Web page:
More than a dozen lawsuits and counting have been filed against President Donald Trump’s executive order that temporarily blocks visas from Iraq, Iran, Syria, Libya, Sudan, Somalia, and Yemen. Looking beyond the handful of emotional personal stories that are gaining the media’s sympathy, there is a more predictable political power dynamic at play.
New York Attorney General Eric Schneiderman, who has carried out a political vendetta against Trump, led 15 other state attorneys general in a joint statement condemning what they called an “unconstitutional, un-American and unlawful executive order.” The Democratic AGs also said, “Religious liberty has been, and always will be, a bedrock principle of our country and no president can change that truth,” a curious statement from the party that targeted the Little Sisters of the Poor.
Last August, George Soros’ son, Alex Soros, posted a picture of himself with Schneiderman on Instagram, and wrote, “Great to meet with #newyork attorney general @ericschneiderman who recognized that @realdonaldtrump was a fraud way before many and has courageously taken him on!”
Schneiderman, as well as Democratic attorneys general in Virginia and Massachusetts, intervened in existing lawsuits. The lawsuit brought by Washington State Attorney General Robert Ferguson has achieved the most success, bringing the case that blocked the order nationwide.
The lawsuit convinced a federal judge of the state’s standing on the claim the order is “separating Washington families, harming thousands of Washington residents, damaging Washington’s economy, hurting Washington-based companies and undermining Washington’s sovereign interest in remaining a welcoming place for immigrants and refugees.”
Outside of the politicians, Soros' Open Society Foundations, which advocates for open borders, is financing several advocacy groups that initiated litigation against the order.
Leading the way in these lawsuits in several states is the American Civil Liberties Union, which has gotten at least $35.5 million from the Open Society Foundations, according to the Capital Research Center, a Washington think tank that investigates nonprofits.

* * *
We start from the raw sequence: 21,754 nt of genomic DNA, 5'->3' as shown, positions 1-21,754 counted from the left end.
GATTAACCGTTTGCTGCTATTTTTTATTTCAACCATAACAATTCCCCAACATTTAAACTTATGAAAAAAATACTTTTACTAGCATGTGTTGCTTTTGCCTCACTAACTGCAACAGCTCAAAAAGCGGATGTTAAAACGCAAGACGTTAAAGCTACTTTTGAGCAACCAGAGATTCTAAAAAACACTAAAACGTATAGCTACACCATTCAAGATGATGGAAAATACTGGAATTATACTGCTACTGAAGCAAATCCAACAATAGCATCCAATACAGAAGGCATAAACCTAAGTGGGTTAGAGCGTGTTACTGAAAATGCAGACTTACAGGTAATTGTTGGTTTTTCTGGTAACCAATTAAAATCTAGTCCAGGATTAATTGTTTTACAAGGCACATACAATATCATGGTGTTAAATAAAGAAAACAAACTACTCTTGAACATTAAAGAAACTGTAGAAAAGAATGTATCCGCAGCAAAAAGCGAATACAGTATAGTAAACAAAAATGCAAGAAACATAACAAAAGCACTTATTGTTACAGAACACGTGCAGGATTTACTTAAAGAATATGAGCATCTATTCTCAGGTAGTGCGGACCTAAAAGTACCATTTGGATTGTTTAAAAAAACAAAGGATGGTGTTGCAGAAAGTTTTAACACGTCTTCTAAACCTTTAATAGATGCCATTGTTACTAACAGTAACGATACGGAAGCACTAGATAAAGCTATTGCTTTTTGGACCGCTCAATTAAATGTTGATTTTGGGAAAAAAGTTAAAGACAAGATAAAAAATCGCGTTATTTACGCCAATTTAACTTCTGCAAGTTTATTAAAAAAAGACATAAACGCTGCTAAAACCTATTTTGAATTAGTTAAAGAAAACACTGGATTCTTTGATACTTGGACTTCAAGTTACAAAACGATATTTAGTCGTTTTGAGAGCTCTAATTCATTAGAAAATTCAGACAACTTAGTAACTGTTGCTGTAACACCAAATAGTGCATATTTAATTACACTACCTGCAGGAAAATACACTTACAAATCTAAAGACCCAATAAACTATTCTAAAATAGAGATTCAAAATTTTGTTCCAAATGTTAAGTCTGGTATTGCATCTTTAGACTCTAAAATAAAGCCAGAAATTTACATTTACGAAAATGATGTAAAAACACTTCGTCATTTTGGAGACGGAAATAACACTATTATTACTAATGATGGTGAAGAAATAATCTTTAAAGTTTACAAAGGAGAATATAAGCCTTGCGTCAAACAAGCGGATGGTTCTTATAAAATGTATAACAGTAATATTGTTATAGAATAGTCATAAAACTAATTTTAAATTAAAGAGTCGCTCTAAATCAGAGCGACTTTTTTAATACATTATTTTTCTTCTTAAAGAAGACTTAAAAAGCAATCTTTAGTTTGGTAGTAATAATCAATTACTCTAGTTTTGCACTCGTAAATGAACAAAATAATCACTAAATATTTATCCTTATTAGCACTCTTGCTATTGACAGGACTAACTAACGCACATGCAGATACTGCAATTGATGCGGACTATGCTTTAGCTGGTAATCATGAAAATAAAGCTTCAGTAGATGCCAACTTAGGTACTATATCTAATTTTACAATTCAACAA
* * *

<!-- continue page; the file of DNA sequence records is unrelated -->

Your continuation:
Soros also gave $4.6 million to the National Immigration Law Center, which has been involved in litigation, according to the CRC; and $621,000 to the Urban Justice Center, which has an appendage known as the International Refugee Assistance Project that has jumped into the lawsuits, according to the CRC.
"It shouldn't surprise anyone that pressure groups funded by George Soros are litigating to keep U.S. ports-of-entry wide open to terrorists and other people who hate America," Matthew Vadum, senior vice president of the CRC, told LifeZette. "Soros has said he wants to bring America down. Flooding the country with Muslim aliens who won't assimilate is one way to do that."
In a Seattle suit, separate from the Washington State case, ABC News reported the American Immigration Council, the Northwest Immigrant Rights Project, and the National Immigration Project of the National Lawyers Guild filed a class action complaint on behalf of lawful permanent residents that want their immediate family members that are citizens of the seven countries be able to enter the United States.
Soros' Open Society Foundations gave $425,000 to the American Immigration Council from 2011 through 2013, according to the CRC, which shows Soros' group also gave at least $50,000 to the National Lawyers Guild.
The fact that a lawsuit is politically motivated doesn't mean it lacks legal merits. Republican attorneys general and conservative groups challenged the Obama administration's executive actions. But as the media plays up emotional stories, no one should try to divorce politics from these legal maneuvers.
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